In The Know: Oklahoma AG, OG&E fight Clean Air Act in federal court

In The KnowIn The Know is a daily synopsis of Oklahoma policy-related news and blogs. Inclusion of a story does not necessarily mean endorsement by the Oklahoma Policy Institute. You can sign up here to receive In The Know by e-mail.

Today you should know that Attorney General Scott Pruitt told a federal appeals court that implementing Clean Air Act regulations in Oklahoma is too costly and usurps states’ rights.  Public Service Co. opted to convert its coal powered plants to natural gas rather than pursue a court battle, and points out that consumer electricity rates will be even higher if the AG loses the suit than they would have been under compliance.

The Oklahoma House passed a bill to increase the unclaimed state lottery prize money that’s distributed to the Department of Mental Health and Substance Abuse Services.  The Senate approved a bill to build a new medical examiner’s office, an agency that recently lost its accreditation due to old equipment, and inadequate space and staffing.

Animal advocates gathered at the Capitol in opposition to a bill legalizing commercial horse slaughter. Advocates once again raised red flags about nursing home oversight in Oklahoma.  The OU School of Community Medicine opened a medical library intended for use by patients, the first of its kind in the state.  

The OK Policy Blog posted a video illustrating public opinion research exploring Americans views on wealth distribution and inequality.  In today’s Policy Note, the Journal of the American Medical Association found an association between the strength of a state’s firearm laws and their rate of gun deaths.  The Number of the Day is the number of disabled workers in Oklahoma receiving a monthly benefit from Social Security.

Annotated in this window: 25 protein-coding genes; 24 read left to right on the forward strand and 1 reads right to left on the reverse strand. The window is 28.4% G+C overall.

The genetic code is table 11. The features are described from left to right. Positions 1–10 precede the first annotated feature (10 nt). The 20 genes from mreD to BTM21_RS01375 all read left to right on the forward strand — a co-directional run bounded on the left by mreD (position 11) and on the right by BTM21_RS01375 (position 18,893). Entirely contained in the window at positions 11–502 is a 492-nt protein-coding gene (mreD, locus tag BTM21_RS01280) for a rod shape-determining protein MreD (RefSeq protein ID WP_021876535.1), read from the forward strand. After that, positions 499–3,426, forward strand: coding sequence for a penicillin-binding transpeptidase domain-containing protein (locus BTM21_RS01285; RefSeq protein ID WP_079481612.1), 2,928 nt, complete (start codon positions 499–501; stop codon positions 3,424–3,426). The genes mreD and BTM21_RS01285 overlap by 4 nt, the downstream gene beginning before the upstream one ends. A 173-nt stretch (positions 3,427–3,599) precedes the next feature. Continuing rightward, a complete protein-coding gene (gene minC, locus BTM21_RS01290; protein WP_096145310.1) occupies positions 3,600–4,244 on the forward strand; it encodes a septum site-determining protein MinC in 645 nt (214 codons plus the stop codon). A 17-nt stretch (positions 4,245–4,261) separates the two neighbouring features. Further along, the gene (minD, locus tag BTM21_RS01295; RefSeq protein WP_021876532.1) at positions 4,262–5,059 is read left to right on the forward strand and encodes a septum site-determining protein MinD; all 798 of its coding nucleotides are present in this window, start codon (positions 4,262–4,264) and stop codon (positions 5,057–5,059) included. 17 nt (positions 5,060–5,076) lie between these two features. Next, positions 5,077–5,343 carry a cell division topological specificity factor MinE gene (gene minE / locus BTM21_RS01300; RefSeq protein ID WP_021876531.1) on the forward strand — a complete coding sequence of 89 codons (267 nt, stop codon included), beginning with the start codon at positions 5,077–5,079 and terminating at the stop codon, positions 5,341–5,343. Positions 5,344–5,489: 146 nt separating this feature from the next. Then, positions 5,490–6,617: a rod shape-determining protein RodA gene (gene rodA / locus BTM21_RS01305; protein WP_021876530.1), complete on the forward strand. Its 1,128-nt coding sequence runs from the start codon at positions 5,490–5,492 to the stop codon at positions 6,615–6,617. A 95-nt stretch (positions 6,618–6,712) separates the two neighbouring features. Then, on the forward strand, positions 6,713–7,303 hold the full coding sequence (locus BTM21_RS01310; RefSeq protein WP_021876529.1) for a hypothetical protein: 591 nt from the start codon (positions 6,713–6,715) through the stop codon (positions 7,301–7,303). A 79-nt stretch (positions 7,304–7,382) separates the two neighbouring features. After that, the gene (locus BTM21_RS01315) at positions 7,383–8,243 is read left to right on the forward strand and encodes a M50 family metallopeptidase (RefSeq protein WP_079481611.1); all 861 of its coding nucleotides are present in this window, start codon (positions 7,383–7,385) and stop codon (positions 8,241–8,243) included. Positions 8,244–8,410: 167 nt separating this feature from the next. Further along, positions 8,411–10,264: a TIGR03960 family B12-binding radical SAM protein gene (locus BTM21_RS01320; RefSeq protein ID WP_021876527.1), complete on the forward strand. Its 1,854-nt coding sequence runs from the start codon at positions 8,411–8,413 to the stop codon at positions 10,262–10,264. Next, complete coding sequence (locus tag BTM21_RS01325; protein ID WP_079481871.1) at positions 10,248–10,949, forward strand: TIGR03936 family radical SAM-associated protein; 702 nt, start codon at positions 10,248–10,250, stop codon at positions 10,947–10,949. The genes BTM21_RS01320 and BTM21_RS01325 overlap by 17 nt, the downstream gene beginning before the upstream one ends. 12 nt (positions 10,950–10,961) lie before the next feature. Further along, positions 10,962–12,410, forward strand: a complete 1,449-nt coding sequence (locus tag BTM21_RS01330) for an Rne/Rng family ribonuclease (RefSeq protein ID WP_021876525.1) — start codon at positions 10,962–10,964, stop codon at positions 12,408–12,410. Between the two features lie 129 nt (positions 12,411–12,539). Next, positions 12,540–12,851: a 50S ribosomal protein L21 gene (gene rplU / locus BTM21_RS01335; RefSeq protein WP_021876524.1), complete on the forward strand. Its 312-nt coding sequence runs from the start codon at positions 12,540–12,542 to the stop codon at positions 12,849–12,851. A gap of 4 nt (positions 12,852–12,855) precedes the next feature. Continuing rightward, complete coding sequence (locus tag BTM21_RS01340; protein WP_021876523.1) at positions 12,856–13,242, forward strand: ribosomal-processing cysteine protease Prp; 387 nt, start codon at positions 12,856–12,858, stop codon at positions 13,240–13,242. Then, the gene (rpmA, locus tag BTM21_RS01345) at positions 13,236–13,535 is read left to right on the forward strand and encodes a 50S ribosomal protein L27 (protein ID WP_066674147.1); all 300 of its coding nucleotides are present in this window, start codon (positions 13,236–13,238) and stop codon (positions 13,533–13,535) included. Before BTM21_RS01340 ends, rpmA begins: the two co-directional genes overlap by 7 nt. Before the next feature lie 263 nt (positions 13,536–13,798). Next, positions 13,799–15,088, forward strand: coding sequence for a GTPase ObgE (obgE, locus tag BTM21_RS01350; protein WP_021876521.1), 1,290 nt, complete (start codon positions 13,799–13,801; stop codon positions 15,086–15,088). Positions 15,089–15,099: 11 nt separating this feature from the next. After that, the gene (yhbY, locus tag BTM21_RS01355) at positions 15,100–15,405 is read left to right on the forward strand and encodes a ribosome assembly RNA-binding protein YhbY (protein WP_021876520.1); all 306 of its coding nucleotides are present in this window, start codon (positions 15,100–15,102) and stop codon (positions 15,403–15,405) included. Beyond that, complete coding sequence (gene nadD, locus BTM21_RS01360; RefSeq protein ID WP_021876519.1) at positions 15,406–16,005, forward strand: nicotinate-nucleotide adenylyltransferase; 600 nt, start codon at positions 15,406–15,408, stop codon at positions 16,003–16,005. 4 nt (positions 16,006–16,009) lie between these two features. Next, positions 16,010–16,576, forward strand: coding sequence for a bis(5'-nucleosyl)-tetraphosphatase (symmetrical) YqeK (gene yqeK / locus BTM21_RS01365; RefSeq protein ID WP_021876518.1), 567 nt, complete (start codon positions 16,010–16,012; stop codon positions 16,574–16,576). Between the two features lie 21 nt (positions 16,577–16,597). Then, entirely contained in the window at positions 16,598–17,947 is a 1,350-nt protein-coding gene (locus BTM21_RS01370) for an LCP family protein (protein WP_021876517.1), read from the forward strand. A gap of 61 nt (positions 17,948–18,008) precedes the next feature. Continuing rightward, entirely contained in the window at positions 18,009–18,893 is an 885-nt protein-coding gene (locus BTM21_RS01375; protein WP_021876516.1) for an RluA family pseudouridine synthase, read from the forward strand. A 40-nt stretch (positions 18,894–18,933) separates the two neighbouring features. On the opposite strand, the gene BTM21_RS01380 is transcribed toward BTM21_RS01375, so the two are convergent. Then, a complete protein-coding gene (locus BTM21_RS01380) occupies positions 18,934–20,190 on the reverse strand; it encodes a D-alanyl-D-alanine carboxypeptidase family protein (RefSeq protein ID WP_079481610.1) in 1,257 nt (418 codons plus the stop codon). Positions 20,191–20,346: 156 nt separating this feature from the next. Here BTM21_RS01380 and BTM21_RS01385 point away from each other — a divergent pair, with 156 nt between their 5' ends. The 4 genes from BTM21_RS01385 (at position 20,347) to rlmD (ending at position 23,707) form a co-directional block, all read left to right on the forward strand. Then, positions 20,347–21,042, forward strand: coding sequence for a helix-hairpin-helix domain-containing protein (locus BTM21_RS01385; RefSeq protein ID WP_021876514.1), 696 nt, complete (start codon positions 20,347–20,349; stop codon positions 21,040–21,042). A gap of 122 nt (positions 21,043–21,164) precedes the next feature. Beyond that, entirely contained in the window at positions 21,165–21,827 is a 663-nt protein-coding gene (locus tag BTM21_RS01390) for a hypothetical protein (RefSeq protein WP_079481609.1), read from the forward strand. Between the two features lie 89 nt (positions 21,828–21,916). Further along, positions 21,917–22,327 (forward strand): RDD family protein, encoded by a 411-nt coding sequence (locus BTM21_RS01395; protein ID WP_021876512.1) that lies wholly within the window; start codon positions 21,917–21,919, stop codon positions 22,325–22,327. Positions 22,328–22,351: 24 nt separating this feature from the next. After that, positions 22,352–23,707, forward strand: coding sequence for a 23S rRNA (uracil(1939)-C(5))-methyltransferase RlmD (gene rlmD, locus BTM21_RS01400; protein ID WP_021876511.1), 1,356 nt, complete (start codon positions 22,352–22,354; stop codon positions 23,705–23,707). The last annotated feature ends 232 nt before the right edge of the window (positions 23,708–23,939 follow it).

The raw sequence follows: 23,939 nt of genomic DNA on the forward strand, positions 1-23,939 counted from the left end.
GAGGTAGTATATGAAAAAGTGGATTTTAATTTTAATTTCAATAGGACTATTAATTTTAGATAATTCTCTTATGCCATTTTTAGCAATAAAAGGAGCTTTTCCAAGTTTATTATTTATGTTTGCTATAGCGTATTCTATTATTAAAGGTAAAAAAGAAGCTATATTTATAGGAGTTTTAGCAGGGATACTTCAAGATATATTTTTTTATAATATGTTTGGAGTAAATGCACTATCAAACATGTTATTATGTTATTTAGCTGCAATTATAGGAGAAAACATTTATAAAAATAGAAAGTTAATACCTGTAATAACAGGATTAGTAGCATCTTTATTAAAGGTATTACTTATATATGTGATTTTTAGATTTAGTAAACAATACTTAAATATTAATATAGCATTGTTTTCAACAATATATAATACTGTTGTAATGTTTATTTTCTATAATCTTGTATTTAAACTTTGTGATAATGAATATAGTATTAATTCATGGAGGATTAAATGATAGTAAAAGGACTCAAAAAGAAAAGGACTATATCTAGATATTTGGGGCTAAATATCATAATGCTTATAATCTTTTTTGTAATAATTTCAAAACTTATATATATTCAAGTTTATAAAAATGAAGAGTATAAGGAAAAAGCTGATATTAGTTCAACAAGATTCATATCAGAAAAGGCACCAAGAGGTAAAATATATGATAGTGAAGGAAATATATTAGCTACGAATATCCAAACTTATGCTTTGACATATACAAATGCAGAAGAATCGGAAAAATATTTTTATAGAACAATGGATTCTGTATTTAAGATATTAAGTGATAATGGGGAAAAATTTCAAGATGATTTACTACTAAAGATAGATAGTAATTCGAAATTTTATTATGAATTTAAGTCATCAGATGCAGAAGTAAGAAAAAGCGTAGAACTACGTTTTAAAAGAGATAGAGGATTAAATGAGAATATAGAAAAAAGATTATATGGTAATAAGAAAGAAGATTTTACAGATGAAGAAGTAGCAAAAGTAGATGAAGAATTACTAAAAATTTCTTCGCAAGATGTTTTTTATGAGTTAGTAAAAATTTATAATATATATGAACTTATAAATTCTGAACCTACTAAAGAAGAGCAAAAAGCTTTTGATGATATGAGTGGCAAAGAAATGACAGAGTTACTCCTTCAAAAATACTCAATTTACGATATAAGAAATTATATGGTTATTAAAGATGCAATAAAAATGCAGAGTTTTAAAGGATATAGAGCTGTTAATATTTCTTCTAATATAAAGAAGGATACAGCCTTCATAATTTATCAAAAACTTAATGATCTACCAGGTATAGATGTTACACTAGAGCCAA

In The News

OG&E, Oklahoma deliver arguments in air quality case

Pruitt, OG&E and the big industries claim the EPA usurped state authority by imposing an alternate plan. That plan would cost the utility, and ultimately its customers, much more than the state plan.  The EPA contends it had a duty to impose its plan because the state plan did not meet federal standards to adequately control emissions.

Read more from NewsOK

PSO doesn’t join State’s fight against EPA

PSO spokesman Stan Whiteford says PSO instead chose to reach a settlement with the EPA that he says will be cheaper for customers in the event that the AG’s office loses its legal battle.  “That will be less costly to our customers overall, though it WILL have rate impacts, but not until about 2016.  Whiteford points out that if the EPA prevails, there will be a huge number of utilities that will all be simultaneously trying to buy the same equipment to comply with the EPA rules, and he says that will make things even more expensive for those utilities.

Read more from KRMG

Okla. House more lottery funds for mental health

The Oklahoma House has passed legislation to increase the amount of unclaimed state lottery prize money that’s distributed to the Department of Mental Health and Substance Abuse Services.  The House voted 84-5 for the bill on Thursday and sent it to the Senate for consideration.  The bill by Rep. Gary Banz of Midwest City increases distribution of unclaimed lottery prize money to the mental health agency from the first $500,000 to the first $1.5 million.

Read more from the Associated Press

Oklahoma Senate passes measure for new medical examiner’s office